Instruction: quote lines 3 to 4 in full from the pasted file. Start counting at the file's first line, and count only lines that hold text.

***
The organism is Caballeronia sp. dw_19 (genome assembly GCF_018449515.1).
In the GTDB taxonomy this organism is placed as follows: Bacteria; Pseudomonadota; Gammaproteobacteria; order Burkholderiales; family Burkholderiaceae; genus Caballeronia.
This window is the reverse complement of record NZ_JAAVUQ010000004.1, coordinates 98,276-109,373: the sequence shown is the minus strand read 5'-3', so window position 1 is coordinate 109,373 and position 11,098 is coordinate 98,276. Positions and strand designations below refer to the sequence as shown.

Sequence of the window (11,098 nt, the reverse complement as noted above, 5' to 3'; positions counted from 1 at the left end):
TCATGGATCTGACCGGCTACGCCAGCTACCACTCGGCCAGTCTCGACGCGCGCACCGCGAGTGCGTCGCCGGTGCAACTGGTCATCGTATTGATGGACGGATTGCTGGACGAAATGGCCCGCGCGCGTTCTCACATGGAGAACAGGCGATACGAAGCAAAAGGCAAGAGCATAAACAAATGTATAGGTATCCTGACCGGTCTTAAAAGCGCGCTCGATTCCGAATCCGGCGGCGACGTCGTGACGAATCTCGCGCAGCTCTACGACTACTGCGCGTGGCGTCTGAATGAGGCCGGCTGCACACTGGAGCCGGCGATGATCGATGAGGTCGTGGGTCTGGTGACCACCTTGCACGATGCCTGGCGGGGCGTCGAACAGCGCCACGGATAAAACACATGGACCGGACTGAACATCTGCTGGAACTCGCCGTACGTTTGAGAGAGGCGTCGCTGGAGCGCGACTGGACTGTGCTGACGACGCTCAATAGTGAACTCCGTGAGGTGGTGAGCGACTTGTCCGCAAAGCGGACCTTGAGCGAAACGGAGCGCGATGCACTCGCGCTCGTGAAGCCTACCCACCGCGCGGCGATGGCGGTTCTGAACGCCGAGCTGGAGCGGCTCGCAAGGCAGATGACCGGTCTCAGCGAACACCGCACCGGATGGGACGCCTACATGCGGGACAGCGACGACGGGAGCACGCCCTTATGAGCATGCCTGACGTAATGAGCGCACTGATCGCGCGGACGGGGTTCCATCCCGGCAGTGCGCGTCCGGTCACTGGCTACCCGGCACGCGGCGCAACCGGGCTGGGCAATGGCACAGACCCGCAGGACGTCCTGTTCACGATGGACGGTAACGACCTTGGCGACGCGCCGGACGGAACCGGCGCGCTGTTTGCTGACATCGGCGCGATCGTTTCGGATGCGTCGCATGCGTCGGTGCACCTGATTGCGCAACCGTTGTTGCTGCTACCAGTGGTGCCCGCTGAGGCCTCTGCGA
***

This window is the reverse complement of record NZ_JAAVUQ010000004.1, coordinates 98,276-109,373: the sequence shown is the minus strand read 5'-3', so window position 1 is coordinate 109,373 and position 11,098 is coordinate 98,276. Positions and strand designations below refer to the sequence as shown.

Sequence of the window (11,098 nt, the reverse complement as noted above, 5' to 3'; positions counted from 1 at the left end):